The fifth Robert of Bruce
Fourth Lord of Annandale
Born circa 1195 Died 1245/1251
The fifth Robert married another Isabel, Isabel of Huntington who was the daughter of David, Earl of Huntington and Matilda of Chester. This David was the son of Henry of Huntington, son of David I of Scotland and Isabel was therefore niece of the aforementioned William the Lion; so yet another connection was made with the House of Canmore.
The sixth Robert of Bruce
The Great Competitor
Fifth Lord of Annandale
Born 1210 Died 1294/1295
The sixth Robert continued the family tradition and married yet another Isabel, this time Isabel de Clare daughter of Gilbert de Clare and Lady Isabel Marshall which established a connection with the powerful Anglo-Norman de Clare and Marshall families.
This Robert was the first of his line to promote his claim as a candidate for the Scottish throne which became vacant following the death of Queen Margaret in 1290. He wasn't successful on this occasion but it brought the Bruces right to the forefront of Scottish politics.
The seventh Robert of Bruce
Sixth Lord of Annandale
Earl of Carrick
Born 1243/1244 Died 1302/1305,
This Robert married Margory of Carrick (the Countess of Carrick), and by right of his wife thereby obtained the title of Earl of Carrick.
Like his great-great-grandfather, he too fought on the English side against the Scots, this time at the battle of Dunbar in 1296. Although such is the confusion between the various Bruces, others suggest that it was not him but his son Robert the Bruce who did so, which would be doubly ironic.
The eighth Robert of Bruce
otherwise known as Robert the Bruce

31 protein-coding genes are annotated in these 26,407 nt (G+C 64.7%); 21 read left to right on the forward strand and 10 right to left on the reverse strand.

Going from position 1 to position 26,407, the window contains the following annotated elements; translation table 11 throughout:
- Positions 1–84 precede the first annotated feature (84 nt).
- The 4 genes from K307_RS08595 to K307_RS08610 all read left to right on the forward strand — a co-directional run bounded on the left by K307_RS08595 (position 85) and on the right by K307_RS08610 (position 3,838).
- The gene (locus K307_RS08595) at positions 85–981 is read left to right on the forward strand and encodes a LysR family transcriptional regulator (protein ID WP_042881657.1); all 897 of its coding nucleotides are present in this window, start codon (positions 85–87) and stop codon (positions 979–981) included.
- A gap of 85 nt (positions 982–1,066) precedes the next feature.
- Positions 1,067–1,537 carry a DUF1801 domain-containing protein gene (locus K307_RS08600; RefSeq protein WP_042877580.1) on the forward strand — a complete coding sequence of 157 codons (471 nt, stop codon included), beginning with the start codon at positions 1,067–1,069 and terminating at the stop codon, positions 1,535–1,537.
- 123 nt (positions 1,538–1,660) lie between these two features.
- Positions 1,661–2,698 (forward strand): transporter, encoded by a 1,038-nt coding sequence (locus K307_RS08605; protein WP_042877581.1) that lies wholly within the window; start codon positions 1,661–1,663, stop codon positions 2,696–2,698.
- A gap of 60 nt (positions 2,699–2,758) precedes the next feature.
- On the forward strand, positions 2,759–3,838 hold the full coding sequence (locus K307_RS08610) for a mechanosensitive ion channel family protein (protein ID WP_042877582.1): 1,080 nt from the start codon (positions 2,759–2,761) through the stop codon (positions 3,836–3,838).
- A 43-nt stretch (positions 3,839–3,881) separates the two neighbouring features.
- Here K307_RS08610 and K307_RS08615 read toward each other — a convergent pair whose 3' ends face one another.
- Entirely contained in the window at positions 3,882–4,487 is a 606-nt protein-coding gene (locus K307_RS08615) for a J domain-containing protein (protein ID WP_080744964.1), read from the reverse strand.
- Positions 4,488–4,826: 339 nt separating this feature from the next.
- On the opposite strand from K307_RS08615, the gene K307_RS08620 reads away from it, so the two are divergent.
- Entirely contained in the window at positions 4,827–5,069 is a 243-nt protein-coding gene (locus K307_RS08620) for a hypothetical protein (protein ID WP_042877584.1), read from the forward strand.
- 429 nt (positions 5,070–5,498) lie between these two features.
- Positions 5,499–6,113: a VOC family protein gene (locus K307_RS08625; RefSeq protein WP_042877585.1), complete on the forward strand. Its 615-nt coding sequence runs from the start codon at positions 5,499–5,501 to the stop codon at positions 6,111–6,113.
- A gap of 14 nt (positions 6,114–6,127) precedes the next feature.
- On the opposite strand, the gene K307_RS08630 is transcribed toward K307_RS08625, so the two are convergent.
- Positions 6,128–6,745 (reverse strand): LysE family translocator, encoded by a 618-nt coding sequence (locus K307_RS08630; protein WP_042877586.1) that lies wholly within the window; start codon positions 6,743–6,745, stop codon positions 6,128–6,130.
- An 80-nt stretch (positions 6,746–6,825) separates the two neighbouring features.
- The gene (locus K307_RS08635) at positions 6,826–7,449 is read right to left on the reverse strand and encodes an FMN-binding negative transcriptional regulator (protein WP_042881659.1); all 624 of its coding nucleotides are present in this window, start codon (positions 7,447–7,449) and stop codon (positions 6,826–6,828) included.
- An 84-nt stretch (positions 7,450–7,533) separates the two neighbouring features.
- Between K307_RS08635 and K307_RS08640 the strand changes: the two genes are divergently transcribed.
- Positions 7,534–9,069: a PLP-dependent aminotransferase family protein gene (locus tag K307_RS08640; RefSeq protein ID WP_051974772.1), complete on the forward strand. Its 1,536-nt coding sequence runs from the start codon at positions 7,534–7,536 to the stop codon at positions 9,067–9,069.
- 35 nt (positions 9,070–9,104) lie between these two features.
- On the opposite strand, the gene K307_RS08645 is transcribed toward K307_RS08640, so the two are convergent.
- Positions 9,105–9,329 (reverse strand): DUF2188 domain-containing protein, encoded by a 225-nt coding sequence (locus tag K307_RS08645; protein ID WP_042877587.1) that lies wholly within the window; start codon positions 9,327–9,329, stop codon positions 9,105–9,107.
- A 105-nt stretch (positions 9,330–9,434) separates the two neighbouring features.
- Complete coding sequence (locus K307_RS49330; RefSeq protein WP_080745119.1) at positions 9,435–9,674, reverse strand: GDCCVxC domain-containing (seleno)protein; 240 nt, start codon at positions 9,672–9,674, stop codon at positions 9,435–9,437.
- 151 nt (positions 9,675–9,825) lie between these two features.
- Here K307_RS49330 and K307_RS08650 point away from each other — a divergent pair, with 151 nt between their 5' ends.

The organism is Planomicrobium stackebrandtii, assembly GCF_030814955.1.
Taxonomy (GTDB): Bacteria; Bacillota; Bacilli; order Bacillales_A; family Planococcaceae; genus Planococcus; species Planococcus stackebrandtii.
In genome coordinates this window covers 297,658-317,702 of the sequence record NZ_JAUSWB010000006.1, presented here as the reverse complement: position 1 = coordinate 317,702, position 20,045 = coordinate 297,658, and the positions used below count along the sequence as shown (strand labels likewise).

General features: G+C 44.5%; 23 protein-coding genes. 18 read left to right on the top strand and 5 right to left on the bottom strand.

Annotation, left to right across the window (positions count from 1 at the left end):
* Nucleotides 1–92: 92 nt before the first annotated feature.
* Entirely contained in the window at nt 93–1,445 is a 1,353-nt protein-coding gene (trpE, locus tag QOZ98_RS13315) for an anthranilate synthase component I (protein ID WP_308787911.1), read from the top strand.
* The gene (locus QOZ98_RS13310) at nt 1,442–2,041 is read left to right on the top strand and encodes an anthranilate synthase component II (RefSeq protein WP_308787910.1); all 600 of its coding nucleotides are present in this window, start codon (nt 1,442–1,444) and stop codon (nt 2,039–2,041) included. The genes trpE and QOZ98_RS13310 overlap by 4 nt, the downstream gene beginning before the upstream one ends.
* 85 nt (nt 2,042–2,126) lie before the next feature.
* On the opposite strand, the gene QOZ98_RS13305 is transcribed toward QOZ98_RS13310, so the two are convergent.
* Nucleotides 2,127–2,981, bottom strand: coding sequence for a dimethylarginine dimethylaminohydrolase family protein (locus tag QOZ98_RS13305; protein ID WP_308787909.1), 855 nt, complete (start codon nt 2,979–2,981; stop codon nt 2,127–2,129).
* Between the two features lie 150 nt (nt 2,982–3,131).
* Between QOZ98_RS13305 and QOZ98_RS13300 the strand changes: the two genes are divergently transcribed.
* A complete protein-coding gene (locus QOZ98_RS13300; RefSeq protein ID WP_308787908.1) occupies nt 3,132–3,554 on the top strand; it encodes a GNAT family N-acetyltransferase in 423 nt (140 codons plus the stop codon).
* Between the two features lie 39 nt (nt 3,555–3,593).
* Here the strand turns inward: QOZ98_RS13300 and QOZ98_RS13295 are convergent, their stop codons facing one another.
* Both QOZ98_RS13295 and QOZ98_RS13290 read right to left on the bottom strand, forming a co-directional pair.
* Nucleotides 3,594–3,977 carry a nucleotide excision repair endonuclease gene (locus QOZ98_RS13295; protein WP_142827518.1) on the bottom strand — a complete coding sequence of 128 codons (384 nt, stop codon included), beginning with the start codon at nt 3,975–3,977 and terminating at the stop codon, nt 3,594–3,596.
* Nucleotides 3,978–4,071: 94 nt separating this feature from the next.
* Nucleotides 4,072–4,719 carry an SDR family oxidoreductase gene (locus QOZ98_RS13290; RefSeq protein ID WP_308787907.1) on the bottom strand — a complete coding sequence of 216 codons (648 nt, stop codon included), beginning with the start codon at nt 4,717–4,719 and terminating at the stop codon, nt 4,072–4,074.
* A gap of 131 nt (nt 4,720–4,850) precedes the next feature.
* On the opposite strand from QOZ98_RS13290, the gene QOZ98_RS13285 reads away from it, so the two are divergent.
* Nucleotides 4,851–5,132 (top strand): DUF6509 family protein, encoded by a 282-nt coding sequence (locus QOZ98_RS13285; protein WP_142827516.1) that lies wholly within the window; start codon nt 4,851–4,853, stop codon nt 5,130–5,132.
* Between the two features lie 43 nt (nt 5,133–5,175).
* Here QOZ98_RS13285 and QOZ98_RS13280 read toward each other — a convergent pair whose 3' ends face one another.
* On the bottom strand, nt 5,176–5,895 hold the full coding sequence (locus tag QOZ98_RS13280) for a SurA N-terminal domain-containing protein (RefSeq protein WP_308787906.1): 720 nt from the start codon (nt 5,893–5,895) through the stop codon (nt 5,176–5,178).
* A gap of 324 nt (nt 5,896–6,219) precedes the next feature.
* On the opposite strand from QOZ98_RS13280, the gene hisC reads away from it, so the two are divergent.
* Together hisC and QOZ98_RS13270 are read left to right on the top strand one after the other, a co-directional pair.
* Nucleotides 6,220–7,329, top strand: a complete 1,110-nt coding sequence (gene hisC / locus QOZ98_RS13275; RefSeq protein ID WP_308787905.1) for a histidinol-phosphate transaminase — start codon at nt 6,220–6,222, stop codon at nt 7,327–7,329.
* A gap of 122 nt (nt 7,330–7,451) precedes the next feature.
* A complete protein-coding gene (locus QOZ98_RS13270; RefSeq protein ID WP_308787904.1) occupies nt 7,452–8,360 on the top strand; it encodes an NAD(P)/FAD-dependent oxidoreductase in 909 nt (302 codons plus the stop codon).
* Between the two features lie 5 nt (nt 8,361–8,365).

Seventh Lord of Annandale and Earl of Carrick
King of Scotland (1306-29)
Born 1274 Died 1329
This is the well-known Robert the Bruce who was the great champion of Scottish independence, who was crowned king of Scotland in 1306, defeated Edward I of England at the battle of Bannockburn in 1314, issued the Declaration of Arbroath in 1320, and died of leprosy in 1329.
He married twice. His first wife was Isabel of Mar, by whom had only the one daughter named Margory. His second wife was Elizabeth de Burgh, who gave him a son named David who was to succeed him on the throne of Scotland.
King of Scotland (1329-71)
Born 1324 Died 1371
Robert the Bruce took pity on future generations, broke the long family tradition and named his son David. Robert was fifty when David was born and died five years later, so David II became the boy king of Scotland. David II had a troubled reign, spending much of his minority in France before being captured by the English in 1346, and held by them until 1357 when the Scots paid a ransom of a 100,000 marks to get him back.
Despite two marriages, firstly to Joan of the Tower and later to Margaret Drummond, David died without issue (or at least without any legitimate issue), and so ended the tenure of the House of Bruce on the throne of Scotland.
Born circa 1297 Died 2nd March 1316
Margory, also known variously as Margery, Marjory and Marjorie, married Walter Stewart the sixth High Steward of Scotland. As can be seen, Margory died at the young age of around nineteen on the 2nd March 1316 as a result of falling from a horse. Margory was pregnant at the time of her accident, but although she was killed, her child was delivered by caesarian section, survived and was named Robert.
Robert despite being older than his uncle David and the fact that David nominated Edward III of England as his heir, ended up succeeding David as king Robert II of Scotland, the first ruler of the House of Stewart or Stuart on the Scottish throne. The Stewarts/Stuarts were still on the throne of Scotland three centuries later, when they managed to become kings of England as well.
The following specific sources;
Origins of House of Bruce at
Bruce Clan and related septs at
The Ancestry of Robert the Bruce at
The Bruce - Brus Page at
Together with other general genealogical sites such as;